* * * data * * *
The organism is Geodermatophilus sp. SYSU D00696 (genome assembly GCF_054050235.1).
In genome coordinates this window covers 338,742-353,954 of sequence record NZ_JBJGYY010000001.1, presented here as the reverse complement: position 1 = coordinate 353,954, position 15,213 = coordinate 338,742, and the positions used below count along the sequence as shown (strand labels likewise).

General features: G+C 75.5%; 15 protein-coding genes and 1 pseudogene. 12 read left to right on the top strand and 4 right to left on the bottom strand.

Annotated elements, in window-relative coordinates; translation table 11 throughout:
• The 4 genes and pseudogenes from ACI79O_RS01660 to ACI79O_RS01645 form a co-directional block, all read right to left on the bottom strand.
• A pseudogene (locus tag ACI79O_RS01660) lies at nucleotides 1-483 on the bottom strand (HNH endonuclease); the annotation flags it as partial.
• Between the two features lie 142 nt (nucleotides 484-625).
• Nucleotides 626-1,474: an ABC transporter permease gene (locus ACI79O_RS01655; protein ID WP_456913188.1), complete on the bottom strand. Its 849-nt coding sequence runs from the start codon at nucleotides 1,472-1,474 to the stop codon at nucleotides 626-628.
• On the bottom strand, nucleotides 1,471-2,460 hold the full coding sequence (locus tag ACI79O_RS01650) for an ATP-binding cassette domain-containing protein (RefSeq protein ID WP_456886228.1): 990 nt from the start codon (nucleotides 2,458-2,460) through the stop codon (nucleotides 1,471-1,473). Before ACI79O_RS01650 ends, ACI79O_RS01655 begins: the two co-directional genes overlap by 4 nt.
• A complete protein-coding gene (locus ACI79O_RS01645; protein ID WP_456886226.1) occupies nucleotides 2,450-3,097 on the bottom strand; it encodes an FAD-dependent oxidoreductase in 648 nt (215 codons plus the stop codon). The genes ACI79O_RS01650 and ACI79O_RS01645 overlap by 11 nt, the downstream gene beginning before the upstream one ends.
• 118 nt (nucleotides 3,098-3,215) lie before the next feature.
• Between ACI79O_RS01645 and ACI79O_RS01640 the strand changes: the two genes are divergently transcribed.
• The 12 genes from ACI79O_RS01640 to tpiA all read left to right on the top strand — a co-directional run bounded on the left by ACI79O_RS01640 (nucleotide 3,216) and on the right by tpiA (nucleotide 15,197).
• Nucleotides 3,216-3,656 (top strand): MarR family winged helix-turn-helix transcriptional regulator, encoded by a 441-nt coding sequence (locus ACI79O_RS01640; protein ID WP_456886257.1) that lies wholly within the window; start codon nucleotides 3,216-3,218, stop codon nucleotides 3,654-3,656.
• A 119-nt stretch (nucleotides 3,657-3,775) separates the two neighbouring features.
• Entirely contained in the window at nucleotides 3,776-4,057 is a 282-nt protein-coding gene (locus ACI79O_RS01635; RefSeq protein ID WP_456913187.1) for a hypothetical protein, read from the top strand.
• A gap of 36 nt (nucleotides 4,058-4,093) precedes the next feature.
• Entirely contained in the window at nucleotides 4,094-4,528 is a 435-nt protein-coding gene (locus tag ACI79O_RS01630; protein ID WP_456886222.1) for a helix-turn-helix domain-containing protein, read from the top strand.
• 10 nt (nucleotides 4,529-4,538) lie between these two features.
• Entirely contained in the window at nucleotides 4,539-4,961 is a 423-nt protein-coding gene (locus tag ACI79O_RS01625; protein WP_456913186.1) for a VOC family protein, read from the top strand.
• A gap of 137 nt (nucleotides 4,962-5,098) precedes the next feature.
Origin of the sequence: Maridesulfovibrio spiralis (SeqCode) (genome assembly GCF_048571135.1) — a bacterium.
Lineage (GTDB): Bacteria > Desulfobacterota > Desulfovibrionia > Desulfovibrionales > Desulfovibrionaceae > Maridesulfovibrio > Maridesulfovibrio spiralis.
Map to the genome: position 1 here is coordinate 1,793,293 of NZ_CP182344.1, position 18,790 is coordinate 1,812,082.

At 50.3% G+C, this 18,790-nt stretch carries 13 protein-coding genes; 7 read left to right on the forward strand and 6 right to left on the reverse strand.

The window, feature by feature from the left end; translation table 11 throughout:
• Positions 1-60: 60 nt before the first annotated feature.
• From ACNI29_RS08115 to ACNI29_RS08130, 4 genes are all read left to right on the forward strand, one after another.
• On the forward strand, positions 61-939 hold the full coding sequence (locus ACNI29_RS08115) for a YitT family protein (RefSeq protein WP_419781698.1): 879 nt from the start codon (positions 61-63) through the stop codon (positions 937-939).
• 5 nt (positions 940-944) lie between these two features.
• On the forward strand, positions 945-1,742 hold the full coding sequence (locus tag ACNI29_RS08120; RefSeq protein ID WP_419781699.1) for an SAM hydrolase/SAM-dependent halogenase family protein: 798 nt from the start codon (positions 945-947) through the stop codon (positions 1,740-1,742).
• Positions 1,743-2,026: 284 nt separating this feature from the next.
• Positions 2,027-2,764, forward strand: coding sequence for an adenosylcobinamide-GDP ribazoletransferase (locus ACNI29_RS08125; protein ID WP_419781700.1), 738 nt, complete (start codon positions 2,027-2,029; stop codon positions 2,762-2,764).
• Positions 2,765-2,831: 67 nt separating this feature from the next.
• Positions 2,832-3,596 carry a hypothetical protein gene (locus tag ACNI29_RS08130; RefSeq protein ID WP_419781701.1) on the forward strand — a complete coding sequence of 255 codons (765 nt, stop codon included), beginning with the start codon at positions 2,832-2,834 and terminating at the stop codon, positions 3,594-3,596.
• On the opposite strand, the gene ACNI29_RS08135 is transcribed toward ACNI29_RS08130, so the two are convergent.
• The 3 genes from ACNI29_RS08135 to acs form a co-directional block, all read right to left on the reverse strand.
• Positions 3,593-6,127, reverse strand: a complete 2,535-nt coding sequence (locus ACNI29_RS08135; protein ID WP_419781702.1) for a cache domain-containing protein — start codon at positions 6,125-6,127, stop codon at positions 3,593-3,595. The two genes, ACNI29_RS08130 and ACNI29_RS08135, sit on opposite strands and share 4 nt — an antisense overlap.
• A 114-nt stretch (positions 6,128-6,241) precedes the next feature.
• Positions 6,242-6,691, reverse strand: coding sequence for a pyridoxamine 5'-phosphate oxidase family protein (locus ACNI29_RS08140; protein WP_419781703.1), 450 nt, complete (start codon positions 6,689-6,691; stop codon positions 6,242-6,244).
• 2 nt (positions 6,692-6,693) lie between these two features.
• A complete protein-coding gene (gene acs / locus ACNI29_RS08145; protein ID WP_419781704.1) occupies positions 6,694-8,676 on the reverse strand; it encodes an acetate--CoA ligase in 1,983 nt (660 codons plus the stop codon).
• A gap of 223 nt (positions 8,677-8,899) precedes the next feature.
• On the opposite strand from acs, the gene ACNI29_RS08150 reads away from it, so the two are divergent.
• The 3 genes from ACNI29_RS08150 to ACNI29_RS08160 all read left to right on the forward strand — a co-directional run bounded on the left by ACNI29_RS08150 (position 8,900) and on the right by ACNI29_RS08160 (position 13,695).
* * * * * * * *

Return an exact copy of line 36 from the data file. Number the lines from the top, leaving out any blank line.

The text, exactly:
• On the opposite strand, the gene ACNI29_RS08135 is transcribed toward ACNI29_RS08130, so the two are convergent.